News

As the Getty Digitizes the Archives of the Woman’s Building, Artists Remember Its History

Suzanne Lacy and others remember the Woman’s Building, whose history is being preserved by the Getty Research Institute thanks to a recent grant.

Outside the Woman’s Building (1975) (photo by Maria Karras, the Getty Research Institute, 2018.M.16. Gift of Maria Karras.,© Maria Karras, BFA, RBP, MA)

LOS ANGELES — Earlier this month, the Getty Research Institute announced it was awarded a “Save America’s Treasures” grant to process 11 collections related to the Woman’s Building, the seminal Los Angeles-based center for feminist art that operated from 1973 to 1991. The $284,400 grant, administered by the National Park Service and the Institute of Museums and Library Services, will provide about half the budget for a two-year project of preserving, processing, and digitizing holdings already at the Institute. These include the Woman’s Building records and videos, as well as archives of related collectives like the Feminist Art Workers, the Waitresses, and the Sisters for Survival, and the solo archives of artists Barbara T. Smith, Faith Wilding, and Nancy Buchanan.

Founded by artist Judy Chicago, designer Sheila de Bretteville, and art historian Arlene Raven in 1973, the Woman’s Building was an experimental art space that supported and encompassed public programs, artist groups, galleries, and educational resources, including the first independent school for women artists, the Feminist Studio Workshop. Initially located on South Grandview Avenue, near MacArthur Park, it moved in 1975 to its permanent location, a Beaux Arts warehouse on Spring Street previously owned by Standard Oil. Earlier this year, the building was designated a Historic-Cultural Monument by the LA City Council.

The founders took inspiration, as well as their name, from an earlier incarnation of a Woman’s Building, an 1893 structure designed by Sophia Hayden for the Columbian Exposition in Chicago that showcased art by women.

To get a better sense of the importance of the Woman’s Building, I reached out by phone to several of the artists involved for their perspectives.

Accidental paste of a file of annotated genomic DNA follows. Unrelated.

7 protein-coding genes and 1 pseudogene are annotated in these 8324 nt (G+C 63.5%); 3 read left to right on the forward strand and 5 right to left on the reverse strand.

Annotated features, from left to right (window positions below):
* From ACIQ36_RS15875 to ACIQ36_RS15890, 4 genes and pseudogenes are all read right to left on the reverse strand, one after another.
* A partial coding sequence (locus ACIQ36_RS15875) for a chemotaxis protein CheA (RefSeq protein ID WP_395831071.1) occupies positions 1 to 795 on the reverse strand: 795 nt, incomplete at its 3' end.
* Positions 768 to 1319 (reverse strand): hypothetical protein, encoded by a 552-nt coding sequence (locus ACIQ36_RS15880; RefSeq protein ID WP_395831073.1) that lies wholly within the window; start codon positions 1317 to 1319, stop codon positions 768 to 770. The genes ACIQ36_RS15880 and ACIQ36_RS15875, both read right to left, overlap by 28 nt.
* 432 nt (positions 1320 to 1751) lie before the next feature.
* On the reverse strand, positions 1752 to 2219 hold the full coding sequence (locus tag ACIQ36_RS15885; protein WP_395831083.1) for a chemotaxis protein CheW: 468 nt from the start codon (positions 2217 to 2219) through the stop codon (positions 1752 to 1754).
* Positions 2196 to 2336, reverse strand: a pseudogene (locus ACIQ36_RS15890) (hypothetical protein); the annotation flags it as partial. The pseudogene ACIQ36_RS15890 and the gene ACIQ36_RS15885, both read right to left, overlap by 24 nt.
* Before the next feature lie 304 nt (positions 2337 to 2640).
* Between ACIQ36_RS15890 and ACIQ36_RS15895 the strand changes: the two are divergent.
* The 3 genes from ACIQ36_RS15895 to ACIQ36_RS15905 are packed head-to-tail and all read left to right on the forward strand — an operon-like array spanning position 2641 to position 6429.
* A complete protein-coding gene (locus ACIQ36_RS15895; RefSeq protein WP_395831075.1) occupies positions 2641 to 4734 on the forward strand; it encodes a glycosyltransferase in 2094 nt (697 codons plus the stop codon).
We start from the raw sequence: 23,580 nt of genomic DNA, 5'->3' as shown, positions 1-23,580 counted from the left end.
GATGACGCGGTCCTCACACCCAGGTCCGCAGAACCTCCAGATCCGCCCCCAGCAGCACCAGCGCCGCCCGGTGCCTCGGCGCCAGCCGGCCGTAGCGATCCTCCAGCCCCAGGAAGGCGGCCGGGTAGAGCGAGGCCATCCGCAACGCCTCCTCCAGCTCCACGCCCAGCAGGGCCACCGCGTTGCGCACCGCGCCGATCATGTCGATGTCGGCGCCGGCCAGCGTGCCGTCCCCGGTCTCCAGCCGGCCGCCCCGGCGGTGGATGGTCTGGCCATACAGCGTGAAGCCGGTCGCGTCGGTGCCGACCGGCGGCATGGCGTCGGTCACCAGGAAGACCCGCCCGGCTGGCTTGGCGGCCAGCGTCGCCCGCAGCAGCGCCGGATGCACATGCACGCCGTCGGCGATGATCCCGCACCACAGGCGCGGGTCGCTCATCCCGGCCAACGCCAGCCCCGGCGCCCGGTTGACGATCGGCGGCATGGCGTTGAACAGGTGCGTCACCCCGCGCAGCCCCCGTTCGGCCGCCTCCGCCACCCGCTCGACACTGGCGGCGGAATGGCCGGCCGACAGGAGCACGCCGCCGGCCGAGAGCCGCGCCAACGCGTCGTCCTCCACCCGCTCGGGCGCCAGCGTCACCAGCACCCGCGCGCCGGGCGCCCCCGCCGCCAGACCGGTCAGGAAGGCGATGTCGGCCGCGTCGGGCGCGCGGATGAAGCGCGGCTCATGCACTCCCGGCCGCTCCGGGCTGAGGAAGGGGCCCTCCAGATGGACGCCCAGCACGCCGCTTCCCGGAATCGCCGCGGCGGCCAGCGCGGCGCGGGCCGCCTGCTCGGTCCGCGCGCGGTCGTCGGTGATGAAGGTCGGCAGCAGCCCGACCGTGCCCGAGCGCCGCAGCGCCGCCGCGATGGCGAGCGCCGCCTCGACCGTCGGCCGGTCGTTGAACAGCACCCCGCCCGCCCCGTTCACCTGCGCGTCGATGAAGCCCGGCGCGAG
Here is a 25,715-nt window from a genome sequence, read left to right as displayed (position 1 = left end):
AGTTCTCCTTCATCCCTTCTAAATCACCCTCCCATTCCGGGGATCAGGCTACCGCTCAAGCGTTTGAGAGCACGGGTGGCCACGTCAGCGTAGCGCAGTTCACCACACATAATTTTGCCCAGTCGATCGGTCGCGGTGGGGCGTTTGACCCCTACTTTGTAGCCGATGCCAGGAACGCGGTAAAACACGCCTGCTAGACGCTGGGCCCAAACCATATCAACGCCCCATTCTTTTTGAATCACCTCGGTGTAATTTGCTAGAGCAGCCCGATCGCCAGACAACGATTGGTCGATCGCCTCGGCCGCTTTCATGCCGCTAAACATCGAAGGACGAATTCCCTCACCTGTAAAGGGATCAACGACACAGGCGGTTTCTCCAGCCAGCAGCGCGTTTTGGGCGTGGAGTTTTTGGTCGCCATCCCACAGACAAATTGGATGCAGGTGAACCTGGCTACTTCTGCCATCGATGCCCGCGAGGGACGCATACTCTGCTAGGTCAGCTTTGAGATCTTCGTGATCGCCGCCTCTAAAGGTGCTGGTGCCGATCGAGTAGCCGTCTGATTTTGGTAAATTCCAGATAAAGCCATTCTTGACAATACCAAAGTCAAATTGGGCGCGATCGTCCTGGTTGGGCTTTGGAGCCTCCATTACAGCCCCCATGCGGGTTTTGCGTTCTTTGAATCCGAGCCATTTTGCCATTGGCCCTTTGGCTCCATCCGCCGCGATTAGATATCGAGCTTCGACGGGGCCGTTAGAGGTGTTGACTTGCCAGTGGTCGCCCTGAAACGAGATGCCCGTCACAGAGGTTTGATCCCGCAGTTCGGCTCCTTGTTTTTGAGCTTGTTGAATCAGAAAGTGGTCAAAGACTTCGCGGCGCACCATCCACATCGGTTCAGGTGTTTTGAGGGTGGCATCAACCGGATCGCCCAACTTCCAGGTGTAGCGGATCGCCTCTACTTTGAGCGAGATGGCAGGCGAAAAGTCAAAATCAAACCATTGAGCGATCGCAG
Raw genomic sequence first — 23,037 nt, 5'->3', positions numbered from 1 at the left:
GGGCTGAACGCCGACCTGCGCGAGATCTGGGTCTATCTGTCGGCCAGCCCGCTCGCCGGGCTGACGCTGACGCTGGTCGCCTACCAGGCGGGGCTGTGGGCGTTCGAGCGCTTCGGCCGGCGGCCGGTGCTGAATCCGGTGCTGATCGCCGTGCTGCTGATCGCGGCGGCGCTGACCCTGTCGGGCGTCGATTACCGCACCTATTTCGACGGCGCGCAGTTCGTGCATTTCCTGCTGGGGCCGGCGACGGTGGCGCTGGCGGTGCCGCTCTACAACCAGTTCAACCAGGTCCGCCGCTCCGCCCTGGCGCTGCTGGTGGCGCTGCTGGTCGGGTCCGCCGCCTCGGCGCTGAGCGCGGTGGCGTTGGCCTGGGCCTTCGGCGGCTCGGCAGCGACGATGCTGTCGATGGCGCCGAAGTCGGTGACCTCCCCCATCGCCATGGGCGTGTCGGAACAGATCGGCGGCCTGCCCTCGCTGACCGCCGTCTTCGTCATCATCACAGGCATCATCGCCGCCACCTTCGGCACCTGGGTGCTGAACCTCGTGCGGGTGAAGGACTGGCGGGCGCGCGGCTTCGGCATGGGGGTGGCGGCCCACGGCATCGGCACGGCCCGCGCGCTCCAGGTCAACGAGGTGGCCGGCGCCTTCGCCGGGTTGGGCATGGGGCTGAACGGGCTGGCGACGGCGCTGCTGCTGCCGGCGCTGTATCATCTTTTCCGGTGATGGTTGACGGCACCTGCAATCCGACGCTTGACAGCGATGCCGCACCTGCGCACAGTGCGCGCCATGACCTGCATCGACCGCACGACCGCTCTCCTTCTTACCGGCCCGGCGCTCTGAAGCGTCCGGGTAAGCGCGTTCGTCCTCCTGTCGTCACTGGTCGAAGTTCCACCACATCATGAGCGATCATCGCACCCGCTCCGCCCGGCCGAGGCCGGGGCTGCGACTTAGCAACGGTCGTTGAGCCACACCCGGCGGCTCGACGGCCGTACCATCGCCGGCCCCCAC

“It was a grand notion of a woman’s culture that we carried in our imagination,” said artist Suzanne Lacy, who taught performance at the Woman’s Building in the ’70s. “Judy and Sheila and Arlene felt they had gone as far as they could go in an institution. They were interested in creating their own women’s culture hub.”

Suzanne Lacy and Leslie Labowitz, “In Mourning and In Rage” (1977) (photo by Maria Karras, the Getty Research Institute, 2018.M.16. Gift of Maria Karras, © Maria Karras, BFA, RBP, MA and courtesy of Suzanne Lacy and Leslie Labowitz-Starus)

It was a hub that was created in opposition to, not in emulation of, prevailing institutional models. Sue Maberry, Library director at Otis College of Design and an early participant of the Woman’s Building, said this reflected the period’s coastal divide. “The focus of California was much more educational, more political. New York was more gallery focused,” she said. This allowed for a greater sense of experimentation than with more commercially oriented endeavors.

“One important element to consider was that it had private and public aspects,” said Cheri Gaulke, one of the original participants in the Feminist Studio Workshop. “There was the educational program, the Feminist Studio Workshop, but we were also bringing the public in to experience feminist art in its own context. Nothing like that existed at the time. Established artists could take risks, but there were all these students who could redefine what kind of art we would make.”

The emerging fields of performance art and video were fertile ground for risk taking. “I was interested in the fact that performance was a way for women to enter into the art world very quickly,” recalled Lacy.